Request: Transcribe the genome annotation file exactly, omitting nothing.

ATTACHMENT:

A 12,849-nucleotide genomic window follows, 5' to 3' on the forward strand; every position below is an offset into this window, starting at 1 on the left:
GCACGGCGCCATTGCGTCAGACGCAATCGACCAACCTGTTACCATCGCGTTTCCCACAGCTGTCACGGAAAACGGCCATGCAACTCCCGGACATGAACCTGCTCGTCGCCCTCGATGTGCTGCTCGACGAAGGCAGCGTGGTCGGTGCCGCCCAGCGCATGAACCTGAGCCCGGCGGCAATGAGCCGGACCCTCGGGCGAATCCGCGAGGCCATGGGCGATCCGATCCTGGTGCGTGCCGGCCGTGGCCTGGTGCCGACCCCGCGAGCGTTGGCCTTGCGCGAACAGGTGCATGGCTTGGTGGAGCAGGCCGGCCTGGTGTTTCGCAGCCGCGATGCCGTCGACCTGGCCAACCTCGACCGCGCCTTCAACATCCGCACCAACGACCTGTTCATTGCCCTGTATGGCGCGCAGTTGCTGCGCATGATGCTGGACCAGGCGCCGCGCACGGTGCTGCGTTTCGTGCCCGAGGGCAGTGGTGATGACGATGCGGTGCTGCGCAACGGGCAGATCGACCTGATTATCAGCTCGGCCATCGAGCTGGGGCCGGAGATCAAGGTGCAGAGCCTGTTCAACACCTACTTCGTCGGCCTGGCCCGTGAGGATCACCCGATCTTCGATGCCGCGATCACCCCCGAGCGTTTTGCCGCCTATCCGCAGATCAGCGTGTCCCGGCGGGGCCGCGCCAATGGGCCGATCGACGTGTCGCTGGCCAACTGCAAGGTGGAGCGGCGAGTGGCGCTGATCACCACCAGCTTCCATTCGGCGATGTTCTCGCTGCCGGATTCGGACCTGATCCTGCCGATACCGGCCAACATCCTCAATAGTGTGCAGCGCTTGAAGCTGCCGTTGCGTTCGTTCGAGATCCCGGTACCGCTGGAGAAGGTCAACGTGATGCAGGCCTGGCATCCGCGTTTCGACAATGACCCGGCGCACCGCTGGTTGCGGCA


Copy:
A 12,849-nucleotide genomic window follows, 5' to 3' on the forward strand; every position below is an offset into this window, starting at 1 on the left:
GCACGGCGCCATTGCGTCAGACGCAATCGACCAACCTGTTACCATCGCGTTTCCCACAGCTGTCACGGAAAACGGCCATGCAACTCCCGGACATGAACCTGCTCGTCGCCCTCGATGTGCTGCTCGACGAAGGCAGCGTGGTCGGTGCCGCCCAGCGCATGAACCTGAGCCCGGCGGCAATGAGCCGGACCCTCGGGCGAATCCGCGAGGCCATGGGCGATCCGATCCTGGTGCGTGCCGGCCGTGGCCTGGTGCCGACCCCGCGAGCGTTGGCCTTGCGCGAACAGGTGCATGGCTTGGTGGAGCAGGCCGGCCTGGTGTTTCGCAGCCGCGATGCCGTCGACCTGGCCAACCTCGACCGCGCCTTCAACATCCGCACCAACGACCTGTTCATTGCCCTGTATGGCGCGCAGTTGCTGCGCATGATGCTGGACCAGGCGCCGCGCACGGTGCTGCGTTTCGTGCCCGAGGGCAGTGGTGATGACGATGCGGTGCTGCGCAACGGGCAGATCGACCTGATTATCAGCTCGGCCATCGAGCTGGGGCCGGAGATCAAGGTGCAGAGCCTGTTCAACACCTACTTCGTCGGCCTGGCCCGTGAGGATCACCCGATCTTCGATGCCGCGATCACCCCCGAGCGTTTTGCCGCCTATCCGCAGATCAGCGTGTCCCGGCGGGGCCGCGCCAATGGGCCGATCGACGTGTCGCTGGCCAACTGCAAGGTGGAGCGGCGAGTGGCGCTGATCACCACCAGCTTCCATTCGGCGATGTTCTCGCTGCCGGATTCGGACCTGATCCTGCCGATACCGGCCAACATCCTCAATAGTGTGCAGCGCTTGAAGCTGCCGTTGCGTTCGTTCGAGATCCCGGTACCGCTGGAGAAGGTCAACGTGATGCAGGCCTGGCATCCGCGTTTCGACAATGACCCGGCGCACCGCTGGTTGCGGCA